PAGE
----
Julian Comstock

Julian Comstock

A Story of 22nd-century America

Book - 2010
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An adventure set in post-climate-change America. Locomotive races, secret societies, a war in Labrador between the U.S. and the Dutch, presidential intrigue at the palace in New York City, and a hero for the people.
Publisher: New York : Tor, 2010, c2009
ISBN: 9780765359230
0765359235
Characteristics: 689 p. ; 18 cm

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jtpolk
May 23, 2016

This book correctly captures the tone of a 19th Century biography. There is a certain lack of introspection, and a much different acceptance of death that is hard for a 21st Century writer to capture. I was very satisfied with the future history. It had hints of Robert A. Heinlein’s future history, what with the destruction of civilization and an American rise of a fundamentalist church. It evokes some of Turtledove’s alternative histories but rather a possible history.

r
RazorSteel
Apr 18, 2011

One of the best books I've read in a while. Wilson is a tremendously imaginative writer and fantastic storyteller. One of the best recommendations I was ever given.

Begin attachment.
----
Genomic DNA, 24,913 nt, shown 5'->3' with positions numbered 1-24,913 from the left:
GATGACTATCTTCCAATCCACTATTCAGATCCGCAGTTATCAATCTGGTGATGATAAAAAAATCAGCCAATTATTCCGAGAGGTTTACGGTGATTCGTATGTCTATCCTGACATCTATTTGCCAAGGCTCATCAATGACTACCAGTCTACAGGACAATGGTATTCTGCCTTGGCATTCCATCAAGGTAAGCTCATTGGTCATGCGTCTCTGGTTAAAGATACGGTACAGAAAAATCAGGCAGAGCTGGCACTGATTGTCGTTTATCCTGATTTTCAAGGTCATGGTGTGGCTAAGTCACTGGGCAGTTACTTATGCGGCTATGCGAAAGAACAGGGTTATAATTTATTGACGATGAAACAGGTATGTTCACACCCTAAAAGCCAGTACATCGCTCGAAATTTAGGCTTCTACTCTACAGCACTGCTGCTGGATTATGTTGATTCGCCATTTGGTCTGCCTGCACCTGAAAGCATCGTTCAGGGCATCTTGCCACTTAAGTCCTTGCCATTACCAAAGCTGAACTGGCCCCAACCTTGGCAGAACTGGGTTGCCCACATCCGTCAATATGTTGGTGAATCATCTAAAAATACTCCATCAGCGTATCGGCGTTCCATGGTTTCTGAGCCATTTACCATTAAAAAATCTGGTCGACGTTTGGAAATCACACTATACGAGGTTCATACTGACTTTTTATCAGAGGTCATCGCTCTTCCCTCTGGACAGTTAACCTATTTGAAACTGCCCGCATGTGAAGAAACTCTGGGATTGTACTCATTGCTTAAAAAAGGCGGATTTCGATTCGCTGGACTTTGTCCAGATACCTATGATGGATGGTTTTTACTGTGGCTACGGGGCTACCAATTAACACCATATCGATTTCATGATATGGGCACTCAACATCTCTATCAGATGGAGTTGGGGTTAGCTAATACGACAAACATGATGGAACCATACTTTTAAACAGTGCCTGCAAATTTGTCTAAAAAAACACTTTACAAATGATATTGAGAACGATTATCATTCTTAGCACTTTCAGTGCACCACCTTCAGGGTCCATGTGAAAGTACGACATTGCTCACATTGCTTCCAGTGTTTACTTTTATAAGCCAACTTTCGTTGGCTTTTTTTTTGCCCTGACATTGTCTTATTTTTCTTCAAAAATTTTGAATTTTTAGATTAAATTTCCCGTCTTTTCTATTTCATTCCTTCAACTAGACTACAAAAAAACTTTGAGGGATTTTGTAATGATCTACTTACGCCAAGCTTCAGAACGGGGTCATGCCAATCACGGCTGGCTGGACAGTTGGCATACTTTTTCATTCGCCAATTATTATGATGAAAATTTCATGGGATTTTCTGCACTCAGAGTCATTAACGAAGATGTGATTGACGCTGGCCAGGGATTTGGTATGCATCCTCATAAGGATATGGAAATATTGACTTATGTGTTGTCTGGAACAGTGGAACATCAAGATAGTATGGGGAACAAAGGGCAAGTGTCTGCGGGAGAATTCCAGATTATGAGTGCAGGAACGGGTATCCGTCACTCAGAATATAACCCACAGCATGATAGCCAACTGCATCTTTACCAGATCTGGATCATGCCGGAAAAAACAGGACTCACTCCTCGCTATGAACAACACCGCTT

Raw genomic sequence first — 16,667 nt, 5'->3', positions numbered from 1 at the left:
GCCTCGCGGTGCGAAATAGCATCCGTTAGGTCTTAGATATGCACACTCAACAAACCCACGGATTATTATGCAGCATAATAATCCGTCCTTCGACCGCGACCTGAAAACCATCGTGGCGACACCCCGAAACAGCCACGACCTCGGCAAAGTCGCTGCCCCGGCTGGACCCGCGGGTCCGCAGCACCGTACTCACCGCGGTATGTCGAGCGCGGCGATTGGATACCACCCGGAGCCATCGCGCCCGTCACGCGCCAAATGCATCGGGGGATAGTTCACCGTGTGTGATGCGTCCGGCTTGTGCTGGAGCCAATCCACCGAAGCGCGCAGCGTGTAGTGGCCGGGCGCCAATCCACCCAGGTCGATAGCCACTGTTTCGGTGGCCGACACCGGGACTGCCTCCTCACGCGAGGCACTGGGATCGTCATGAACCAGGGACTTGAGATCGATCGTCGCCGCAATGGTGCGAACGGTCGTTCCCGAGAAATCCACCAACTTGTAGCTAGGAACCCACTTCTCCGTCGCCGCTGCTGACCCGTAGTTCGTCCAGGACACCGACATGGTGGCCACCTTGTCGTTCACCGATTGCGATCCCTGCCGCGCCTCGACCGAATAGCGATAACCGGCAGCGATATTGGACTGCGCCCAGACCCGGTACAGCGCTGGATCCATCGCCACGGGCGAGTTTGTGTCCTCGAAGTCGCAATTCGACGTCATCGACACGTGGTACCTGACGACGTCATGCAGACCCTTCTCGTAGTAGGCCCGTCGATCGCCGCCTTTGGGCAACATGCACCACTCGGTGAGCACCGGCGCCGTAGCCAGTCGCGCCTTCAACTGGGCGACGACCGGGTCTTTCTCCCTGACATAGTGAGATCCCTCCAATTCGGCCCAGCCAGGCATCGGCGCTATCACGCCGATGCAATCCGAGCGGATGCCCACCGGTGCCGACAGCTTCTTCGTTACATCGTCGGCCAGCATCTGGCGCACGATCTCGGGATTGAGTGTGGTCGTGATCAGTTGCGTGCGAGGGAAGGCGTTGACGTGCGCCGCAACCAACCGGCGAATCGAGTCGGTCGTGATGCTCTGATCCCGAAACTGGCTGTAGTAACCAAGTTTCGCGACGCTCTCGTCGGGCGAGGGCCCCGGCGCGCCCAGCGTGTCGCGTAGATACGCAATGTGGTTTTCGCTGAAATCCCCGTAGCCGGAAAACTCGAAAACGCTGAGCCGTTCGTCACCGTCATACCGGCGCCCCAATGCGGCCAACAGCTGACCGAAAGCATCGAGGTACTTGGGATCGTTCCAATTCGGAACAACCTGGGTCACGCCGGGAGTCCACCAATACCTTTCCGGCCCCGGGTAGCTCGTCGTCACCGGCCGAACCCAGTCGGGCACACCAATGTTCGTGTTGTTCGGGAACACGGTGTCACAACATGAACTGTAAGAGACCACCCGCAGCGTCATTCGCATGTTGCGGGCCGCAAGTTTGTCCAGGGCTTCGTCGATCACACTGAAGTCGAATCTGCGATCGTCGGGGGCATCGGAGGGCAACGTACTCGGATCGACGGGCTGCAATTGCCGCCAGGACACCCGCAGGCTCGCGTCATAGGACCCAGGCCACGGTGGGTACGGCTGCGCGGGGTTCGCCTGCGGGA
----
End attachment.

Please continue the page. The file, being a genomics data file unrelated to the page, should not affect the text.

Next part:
s
stefz
Nov 01, 2010

I read all books by this author but this one was the least pleasing. I was reading with an increasing frustration and couldn't accept that humanity would regress that much, although Julian himself believed we were the cause of their misfortune. I had the impression I was reading a novel from the 19th century, their lack of technology and resources were too depressing for me to believe it possible. I think humans will find ways to replace the main source of our welfare, oil, when it runs out but we have to start now.

r
Russ_A
Mar 24, 2010

Better than The Road by Cormac McCarthy but that's faint praise. It is on its face post-apocalyptic alternative history, but really not science fiction as it is billed. It is more an imagining of 19th Century America if it had gone the way of a Christian version of Iran, with a Taliban-like religious force vying for power with a despotic civil government, all told through the eyes of a charmingly naive country lad who by chance served to chronicle momentous historical events of this throwback future.

d
dida
Dec 24, 2009

Not much SF in this one -- more of a dystopian novel about a not-so-distant future where we've exhausted our oil supplies and been through a population crash accompanied by technology loss and a more powerful clergy.

RCW focuses what scientific discourse there is in the book on ideas surrounding evolution: apparently a theme in his works, as Spin and Axis also latched onto this as a major part of their science.

The types of characters and their relationships were noticeably analogous to those in Spin, and had the book had similar pacing.

All in all, a good read.

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dida
Dec 24, 2009

dida thinks this title is suitable for 12 years and over

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